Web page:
Proof: https://photos.google.com/share/AF1QipO2uaYQFgq8PuYPq2ojGLokBHhqPaLoFQif8fQFyq220giwtcfz6x1FFdl8HWp7XQ/photo/AF1QipMrSTxFBM5GeXc98E_2gh7p9SKveXRmphrDQfJ1?key=Q19FaENxc01ka3VKZnZINXgzNGxfZThhSG1XYXhn

    Device is an OG Pixel, using GBoard on Android 8.1.0. YMMV. PLEASE TEST ON YOUR DEVICES!

    How does this change work?

    1. It doesn't hijack events. it just lets android do its thing
    2. it debounces updates to slate so the IME auto-suggest isn't constantly refreshing when the selection gets reset every render. Without a debounce, you can't type faster than ~3 keys per second and holding the backspace doesn't work.


    • I use snapshotting, so react version is pinned at 16.3, making this a breaking change. you can use cWU if you want, but the package will need to be made react 17-ready soon anyways...
    • Before merging, please consider using snapshotting to replace updateSelection for all devices, not just android.

    Does this fix any issues or need any specific reviewers?

    fix #725 fix #1857

    Reviewers: @Slapbox @ianstormtaylor

    opened by mattkrick 42
  • Input is wonky on Android devices

    Input is wonky on Android devices

    I just did some testing on Chrome on a Samsung Galaxy J3, and the input was pretty wonky (iPhone was ok). It's hard to nail down exactly what's happening, but I see a couple things:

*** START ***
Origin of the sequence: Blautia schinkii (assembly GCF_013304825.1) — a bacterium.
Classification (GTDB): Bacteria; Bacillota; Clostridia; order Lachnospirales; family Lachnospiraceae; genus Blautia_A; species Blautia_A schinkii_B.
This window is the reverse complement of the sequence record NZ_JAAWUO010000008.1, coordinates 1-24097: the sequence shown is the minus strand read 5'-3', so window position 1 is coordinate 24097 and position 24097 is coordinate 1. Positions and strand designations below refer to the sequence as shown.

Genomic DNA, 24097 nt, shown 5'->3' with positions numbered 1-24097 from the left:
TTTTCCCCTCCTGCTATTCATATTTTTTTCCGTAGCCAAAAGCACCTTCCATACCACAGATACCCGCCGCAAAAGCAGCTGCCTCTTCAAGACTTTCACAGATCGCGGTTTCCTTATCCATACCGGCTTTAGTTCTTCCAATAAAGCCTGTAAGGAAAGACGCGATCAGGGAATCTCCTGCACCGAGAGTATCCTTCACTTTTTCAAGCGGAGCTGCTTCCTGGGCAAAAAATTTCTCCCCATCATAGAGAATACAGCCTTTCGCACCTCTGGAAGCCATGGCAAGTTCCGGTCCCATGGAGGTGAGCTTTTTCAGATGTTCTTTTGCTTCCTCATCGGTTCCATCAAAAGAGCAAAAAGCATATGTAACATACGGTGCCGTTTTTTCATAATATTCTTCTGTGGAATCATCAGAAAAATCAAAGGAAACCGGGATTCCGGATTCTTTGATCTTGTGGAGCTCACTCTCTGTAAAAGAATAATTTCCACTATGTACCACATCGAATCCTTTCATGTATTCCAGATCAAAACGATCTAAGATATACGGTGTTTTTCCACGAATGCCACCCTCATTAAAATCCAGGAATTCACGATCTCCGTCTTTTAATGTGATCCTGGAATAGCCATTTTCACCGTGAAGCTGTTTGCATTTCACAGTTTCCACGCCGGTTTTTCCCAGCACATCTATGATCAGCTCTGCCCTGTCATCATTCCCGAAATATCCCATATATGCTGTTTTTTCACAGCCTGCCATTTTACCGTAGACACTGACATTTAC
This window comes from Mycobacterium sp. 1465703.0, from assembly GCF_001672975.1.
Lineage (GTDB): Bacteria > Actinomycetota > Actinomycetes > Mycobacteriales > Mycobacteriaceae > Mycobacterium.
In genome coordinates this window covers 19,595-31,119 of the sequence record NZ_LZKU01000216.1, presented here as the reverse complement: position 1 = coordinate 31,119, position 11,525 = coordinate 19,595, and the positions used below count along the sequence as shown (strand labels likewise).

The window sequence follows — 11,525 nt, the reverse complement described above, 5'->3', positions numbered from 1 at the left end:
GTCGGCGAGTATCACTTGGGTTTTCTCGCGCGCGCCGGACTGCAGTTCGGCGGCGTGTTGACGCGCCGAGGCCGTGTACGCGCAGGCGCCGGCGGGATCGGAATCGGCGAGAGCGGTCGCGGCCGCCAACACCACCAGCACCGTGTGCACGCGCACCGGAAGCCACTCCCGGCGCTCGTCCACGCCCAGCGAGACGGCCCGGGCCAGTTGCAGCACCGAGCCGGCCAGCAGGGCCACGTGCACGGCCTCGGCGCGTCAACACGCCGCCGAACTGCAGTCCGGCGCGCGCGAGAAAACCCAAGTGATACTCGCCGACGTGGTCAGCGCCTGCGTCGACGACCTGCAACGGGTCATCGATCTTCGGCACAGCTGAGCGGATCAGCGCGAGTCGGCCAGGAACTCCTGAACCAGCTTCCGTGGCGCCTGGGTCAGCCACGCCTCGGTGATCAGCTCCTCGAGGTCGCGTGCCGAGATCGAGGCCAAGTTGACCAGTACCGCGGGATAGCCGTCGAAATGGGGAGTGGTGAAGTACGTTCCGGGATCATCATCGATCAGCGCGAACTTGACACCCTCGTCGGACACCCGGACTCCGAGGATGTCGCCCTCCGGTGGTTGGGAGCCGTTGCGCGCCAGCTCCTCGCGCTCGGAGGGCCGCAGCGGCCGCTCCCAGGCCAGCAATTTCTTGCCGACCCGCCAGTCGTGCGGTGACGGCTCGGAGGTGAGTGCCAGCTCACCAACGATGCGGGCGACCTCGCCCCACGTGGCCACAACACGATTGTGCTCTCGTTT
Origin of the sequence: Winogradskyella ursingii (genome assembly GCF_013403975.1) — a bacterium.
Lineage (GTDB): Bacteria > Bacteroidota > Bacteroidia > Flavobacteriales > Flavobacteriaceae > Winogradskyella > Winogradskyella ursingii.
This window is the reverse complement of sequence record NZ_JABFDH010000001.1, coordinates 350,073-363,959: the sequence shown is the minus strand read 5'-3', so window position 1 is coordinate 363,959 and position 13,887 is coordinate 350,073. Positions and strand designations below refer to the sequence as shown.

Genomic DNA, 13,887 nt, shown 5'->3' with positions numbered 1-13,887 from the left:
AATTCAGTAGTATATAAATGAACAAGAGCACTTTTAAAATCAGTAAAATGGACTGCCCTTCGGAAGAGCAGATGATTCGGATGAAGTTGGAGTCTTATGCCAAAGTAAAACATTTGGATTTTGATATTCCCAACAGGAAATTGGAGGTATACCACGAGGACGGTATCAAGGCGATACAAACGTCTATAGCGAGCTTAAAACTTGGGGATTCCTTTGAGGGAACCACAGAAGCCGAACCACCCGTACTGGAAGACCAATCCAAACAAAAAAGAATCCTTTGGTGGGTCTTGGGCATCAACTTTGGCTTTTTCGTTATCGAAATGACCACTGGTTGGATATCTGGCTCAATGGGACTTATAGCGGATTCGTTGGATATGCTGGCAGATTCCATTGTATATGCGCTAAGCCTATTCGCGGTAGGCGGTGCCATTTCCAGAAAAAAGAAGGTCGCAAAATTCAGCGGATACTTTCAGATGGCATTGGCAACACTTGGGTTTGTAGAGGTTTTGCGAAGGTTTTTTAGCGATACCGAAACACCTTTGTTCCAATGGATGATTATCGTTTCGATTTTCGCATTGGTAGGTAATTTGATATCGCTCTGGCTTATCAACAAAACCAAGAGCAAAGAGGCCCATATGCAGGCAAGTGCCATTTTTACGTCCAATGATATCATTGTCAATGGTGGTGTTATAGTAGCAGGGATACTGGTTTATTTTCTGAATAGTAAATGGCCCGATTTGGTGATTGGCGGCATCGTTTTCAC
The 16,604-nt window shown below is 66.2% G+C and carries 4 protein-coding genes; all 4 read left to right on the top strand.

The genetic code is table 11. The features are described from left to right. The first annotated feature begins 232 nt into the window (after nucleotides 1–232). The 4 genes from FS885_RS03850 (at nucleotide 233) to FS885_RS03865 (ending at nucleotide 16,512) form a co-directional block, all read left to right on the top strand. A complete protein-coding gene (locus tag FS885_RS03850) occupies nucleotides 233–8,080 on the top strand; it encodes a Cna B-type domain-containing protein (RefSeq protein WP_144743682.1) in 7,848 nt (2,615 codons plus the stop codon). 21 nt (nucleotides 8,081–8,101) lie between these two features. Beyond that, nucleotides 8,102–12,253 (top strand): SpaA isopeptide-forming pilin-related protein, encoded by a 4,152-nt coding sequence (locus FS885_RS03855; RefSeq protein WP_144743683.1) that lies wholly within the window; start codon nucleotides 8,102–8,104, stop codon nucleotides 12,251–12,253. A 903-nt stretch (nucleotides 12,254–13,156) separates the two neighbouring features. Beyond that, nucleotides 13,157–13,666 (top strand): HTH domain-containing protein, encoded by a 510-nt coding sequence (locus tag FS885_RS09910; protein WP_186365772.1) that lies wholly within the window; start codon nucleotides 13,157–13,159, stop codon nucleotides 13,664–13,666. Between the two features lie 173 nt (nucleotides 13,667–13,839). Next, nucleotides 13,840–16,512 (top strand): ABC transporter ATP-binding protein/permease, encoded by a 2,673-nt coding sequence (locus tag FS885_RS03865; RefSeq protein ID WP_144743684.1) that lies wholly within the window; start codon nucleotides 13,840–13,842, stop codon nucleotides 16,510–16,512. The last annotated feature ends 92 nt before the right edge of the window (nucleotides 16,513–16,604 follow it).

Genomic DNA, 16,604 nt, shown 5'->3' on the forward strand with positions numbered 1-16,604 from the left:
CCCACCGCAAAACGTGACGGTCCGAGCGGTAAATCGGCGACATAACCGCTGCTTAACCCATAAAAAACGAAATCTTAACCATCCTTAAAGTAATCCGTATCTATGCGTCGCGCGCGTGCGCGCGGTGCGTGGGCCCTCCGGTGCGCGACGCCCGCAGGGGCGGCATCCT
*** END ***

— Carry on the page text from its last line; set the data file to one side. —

• Often the first space press while at the end of a word doesn't add a space, instead selecting a default autocorrect
    • Sometimes words are duplicated or appear and disappear while typing

    This project looks great so far, and I'd love to use it, but I need Android support. I don't know anything about the nuances of input on contenteditable and/or Android, but if you have a rough direction/hypothesis for why this may be happening and don't have time to fix it now, I can dig in more and see what I can do.


    bug ♥ help ⚑ cross platform ⚑ mobile 
    opened by iEchoic 42
  • Next


    This work is ongoing and not ready yet.

    Differences (incomplete)

    There are lots of changes in this branch. But here's an overview of the big differences from an architectural point of view.

    More coming, still in progress…


    The data model is now comprised of simple JSON objects. Previously, it used Immutable.js data structures. This is a huge change, and one that unlocks many other things. Hopefully it will also increase the average performance when using Slate. It also makes it much easier to get started for newcomers. This will be a large change to migrate from, but it will be worth it.

    Interfaces & Namespaces